U2 are to build their own rock ‘n’ roll museum in Dublin

ROCK supergroup U2 are to build their own exhibition centre in Dublin, set to become one of Ireland’s top tourist attractions.

It will house and display a range of U2 memorabilia never-before-seen and spanning the Irish quartet’s four decades in music on the international scene.

The new three-storey complex at No 15-18 Hanover Quay, described as a ‘U2 Visitor and Exhibition Space’, is to be constructed on the site of their current recording and rehearsal studio on the south docks where the band recorded many of their best known albums, including 1997’s ‘Pop’.

It will include a reconstruction of the band’s original studio, which has been their base for more than 20 years, plus various exhibit areas, an auditorium and a café.

U2 bought back the site from the Dublin Docklands Development Authority (DDDA) for about €450,000 in 2014.

The DDDA originally forced the band to sell the old riverfront studio to them for an undisclosed price in 2002. This was to allow public amenity works relating to the development of the Grand Canal harbour area.

As part of that deal, the band was to take the top two floors of a 32-storey tower that was being planned on an adjacent quay, a project that was subsequently put on hold.

The planning application for the U2 visitor centre was yesterday advertised by their companies, Golden Brook Limited and MHEC Ltd, and reveal that the development will involve the demolition and replacement of their old recording and rehearsal two-storey studio, which has become a Mecca for U2 fans from around the world.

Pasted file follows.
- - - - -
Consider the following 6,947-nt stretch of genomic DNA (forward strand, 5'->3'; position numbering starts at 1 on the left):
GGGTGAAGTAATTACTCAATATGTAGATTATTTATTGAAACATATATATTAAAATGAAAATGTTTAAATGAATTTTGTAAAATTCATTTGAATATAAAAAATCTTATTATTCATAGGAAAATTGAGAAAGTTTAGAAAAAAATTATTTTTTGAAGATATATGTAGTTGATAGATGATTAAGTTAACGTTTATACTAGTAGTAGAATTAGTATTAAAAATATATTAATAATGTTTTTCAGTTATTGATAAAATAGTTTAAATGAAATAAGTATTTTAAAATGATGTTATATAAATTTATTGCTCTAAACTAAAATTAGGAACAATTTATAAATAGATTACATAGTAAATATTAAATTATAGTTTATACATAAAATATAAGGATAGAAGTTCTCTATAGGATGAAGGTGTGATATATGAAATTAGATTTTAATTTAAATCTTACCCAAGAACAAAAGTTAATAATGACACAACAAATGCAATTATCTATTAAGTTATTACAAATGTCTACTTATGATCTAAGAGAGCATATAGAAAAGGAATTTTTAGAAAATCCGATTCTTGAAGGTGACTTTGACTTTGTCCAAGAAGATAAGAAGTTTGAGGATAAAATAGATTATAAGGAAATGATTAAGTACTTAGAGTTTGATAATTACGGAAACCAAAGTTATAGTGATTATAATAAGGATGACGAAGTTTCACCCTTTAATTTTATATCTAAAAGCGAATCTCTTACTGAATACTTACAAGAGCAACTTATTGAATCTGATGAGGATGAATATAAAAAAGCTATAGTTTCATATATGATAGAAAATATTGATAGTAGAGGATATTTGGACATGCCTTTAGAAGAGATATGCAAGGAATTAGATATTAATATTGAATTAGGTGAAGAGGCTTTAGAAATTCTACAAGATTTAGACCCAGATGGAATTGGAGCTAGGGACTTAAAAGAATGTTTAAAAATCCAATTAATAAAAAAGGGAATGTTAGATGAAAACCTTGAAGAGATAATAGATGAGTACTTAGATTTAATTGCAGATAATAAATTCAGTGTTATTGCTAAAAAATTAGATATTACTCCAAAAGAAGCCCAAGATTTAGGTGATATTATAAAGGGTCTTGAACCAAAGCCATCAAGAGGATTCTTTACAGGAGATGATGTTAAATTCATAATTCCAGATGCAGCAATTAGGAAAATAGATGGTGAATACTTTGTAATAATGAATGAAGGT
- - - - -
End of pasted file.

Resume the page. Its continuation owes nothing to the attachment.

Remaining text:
It is the second major development announced for the area in the last week.

The U2 rock ‘n’ roll museum will be located beside a new 20-bedroom boutique hotel which their close friend, property developer Harry Crosbie, intends to build on the site of his current home at 9 Hanover Quay.

Harry’s hotel, to be called ‘Number 9’, will feature a restaurant and bar. Each bedroom will have a balcony overlooking the water.

Crosbie, who lives at the current property with his wife, Rita, intends to move to a two-bed apartment on the top floor of the hotel when it’s built.

The couple have been living in the 18th Century warehouse for the last 27 years, and among their many visitors to the property were their pals, U2’s Bono, The Edge, Adam Clayton and Larry Mullen.

While visiting Harry’s house, the band discovered his warehouse next door and recognised it as a suitable space for recording and rehearsing. They then bought it from Mr Crosbie.

After U2 moved in more than 20 years ago, Harry would famously tell the media and acquaintances that he had “a noisy band” living next door, and joke that he had to regularly bang on his wall to get them to quieten down.

Crosbie, the pioneer behind a string of iconic buildings in Dublin’s docklands, restored The Clarence Hotel in Dublin with U2.

Source: Independent.ie

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